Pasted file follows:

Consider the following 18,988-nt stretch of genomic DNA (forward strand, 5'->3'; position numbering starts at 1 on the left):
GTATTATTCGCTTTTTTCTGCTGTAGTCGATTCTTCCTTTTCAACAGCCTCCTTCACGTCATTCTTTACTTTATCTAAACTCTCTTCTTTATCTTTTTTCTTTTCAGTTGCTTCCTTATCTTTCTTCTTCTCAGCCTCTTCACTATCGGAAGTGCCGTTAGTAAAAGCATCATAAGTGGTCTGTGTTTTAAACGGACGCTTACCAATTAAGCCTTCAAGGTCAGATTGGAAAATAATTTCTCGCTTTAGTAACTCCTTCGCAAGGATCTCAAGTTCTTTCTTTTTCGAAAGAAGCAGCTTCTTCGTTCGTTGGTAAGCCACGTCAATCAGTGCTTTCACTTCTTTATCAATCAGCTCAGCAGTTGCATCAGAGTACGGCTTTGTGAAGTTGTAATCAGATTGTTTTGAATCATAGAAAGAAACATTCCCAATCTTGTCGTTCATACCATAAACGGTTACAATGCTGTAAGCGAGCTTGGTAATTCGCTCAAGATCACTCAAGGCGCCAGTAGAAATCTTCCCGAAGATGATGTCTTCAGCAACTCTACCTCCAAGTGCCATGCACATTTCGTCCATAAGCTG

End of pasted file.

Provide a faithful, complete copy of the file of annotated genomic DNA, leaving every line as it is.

Consider the following 18,988-nt stretch of genomic DNA (forward strand, 5'->3'; position numbering starts at 1 on the left):
GTATTATTCGCTTTTTTCTGCTGTAGTCGATTCTTCCTTTTCAACAGCCTCCTTCACGTCATTCTTTACTTTATCTAAACTCTCTTCTTTATCTTTTTTCTTTTCAGTTGCTTCCTTATCTTTCTTCTTCTCAGCCTCTTCACTATCGGAAGTGCCGTTAGTAAAAGCATCATAAGTGGTCTGTGTTTTAAACGGACGCTTACCAATTAAGCCTTCAAGGTCAGATTGGAAAATAATTTCTCGCTTTAGTAACTCCTTCGCAAGGATCTCAAGTTCTTTCTTTTTCGAAAGAAGCAGCTTCTTCGTTCGTTGGTAAGCCACGTCAATCAGTGCTTTCACTTCTTTATCAATCAGCTCAGCAGTTGCATCAGAGTACGGCTTTGTGAAGTTGTAATCAGATTGTTTTGAATCATAGAAAGAAACATTCCCAATCTTGTCGTTCATACCATAAACGGTTACAATGCTGTAAGCGAGCTTGGTAATTCGCTCAAGATCACTCAAGGCGCCAGTAGAAATCTTCCCGAAGATGATGTCTTCAGCAACTCTACCTCCAAGTGCCATGCACATTTCGTCCATAAGCTG